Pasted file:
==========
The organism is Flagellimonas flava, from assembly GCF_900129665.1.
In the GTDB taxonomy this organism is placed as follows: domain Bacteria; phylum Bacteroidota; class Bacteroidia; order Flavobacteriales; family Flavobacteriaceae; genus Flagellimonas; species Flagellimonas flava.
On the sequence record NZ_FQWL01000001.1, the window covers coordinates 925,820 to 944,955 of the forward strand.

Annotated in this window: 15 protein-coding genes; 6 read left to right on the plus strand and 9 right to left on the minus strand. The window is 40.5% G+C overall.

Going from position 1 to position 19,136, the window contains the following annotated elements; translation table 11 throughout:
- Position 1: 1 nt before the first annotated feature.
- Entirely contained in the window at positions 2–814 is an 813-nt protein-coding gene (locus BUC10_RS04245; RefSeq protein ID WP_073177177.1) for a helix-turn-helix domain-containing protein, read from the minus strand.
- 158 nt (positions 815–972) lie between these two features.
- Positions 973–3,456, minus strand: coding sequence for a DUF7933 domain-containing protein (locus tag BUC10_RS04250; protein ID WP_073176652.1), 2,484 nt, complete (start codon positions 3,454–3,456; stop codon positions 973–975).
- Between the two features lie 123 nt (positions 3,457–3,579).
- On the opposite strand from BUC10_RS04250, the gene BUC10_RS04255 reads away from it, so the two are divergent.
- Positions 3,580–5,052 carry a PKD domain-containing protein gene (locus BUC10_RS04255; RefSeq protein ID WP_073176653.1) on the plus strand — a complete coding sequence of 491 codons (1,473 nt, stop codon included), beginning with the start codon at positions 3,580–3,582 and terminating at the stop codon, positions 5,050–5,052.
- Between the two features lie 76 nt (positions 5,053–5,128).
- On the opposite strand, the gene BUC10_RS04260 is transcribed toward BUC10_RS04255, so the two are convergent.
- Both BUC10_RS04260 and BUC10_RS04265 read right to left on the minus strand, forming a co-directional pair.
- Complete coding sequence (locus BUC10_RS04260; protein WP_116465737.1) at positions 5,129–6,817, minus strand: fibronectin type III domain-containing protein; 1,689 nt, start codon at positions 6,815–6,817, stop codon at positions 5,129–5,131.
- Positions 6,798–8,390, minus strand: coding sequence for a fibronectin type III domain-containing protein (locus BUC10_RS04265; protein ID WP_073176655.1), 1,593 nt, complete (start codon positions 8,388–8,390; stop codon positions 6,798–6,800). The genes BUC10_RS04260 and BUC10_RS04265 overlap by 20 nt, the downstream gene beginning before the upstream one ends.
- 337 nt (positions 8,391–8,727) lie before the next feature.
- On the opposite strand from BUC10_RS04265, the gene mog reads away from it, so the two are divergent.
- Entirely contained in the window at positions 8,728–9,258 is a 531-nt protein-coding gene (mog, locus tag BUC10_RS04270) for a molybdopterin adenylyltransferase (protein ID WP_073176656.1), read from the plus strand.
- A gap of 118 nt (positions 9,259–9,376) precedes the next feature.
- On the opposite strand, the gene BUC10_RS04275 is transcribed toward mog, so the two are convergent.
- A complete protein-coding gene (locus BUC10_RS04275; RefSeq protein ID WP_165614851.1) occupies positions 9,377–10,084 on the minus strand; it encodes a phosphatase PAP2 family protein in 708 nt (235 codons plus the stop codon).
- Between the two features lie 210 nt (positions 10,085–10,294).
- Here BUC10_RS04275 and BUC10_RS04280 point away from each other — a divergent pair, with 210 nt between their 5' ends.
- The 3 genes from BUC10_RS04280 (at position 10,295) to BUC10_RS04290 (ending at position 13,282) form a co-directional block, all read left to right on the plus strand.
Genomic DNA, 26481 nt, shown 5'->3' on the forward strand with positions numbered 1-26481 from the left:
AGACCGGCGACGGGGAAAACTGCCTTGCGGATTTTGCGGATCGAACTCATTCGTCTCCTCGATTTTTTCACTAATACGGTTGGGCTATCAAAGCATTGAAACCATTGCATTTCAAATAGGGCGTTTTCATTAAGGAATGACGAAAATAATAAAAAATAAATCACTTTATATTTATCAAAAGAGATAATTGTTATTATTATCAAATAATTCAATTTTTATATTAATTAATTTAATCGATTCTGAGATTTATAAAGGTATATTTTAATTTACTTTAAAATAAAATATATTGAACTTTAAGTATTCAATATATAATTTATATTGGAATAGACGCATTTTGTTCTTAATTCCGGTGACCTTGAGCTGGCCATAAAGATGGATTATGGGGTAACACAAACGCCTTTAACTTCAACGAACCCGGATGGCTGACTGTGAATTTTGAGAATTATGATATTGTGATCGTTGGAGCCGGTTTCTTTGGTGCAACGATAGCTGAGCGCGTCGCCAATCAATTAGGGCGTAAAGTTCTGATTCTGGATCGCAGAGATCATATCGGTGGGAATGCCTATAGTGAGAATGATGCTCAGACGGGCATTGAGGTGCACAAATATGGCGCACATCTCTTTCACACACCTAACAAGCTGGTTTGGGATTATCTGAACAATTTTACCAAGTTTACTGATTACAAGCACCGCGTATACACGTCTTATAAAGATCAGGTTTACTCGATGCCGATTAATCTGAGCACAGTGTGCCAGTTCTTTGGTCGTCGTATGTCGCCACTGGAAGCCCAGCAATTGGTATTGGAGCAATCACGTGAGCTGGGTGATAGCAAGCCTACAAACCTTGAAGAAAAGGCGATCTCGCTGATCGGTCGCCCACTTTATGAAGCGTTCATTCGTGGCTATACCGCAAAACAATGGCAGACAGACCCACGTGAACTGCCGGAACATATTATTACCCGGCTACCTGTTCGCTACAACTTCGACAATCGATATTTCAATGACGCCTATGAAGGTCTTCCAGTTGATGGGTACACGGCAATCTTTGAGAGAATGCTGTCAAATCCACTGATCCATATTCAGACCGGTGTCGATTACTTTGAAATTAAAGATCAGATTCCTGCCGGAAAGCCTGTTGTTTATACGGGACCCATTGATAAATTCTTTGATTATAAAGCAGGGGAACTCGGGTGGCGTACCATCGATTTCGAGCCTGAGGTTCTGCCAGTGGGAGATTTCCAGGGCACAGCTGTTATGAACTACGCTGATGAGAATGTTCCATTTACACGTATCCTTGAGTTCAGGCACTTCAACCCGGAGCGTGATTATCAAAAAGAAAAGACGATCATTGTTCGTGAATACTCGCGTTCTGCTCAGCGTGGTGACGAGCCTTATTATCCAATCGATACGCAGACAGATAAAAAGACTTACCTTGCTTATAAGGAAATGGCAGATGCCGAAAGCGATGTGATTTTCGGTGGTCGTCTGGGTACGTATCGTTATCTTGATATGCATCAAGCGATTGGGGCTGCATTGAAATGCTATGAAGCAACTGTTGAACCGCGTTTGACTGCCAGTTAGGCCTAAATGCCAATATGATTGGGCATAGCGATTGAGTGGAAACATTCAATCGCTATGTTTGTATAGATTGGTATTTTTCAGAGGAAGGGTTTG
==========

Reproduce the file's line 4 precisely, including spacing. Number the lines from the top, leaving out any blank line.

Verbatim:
Annotated in this window: 15 protein-coding genes; 6 read left to right on the plus strand and 9 right to left on the minus strand. The window is 40.5% G+C overall.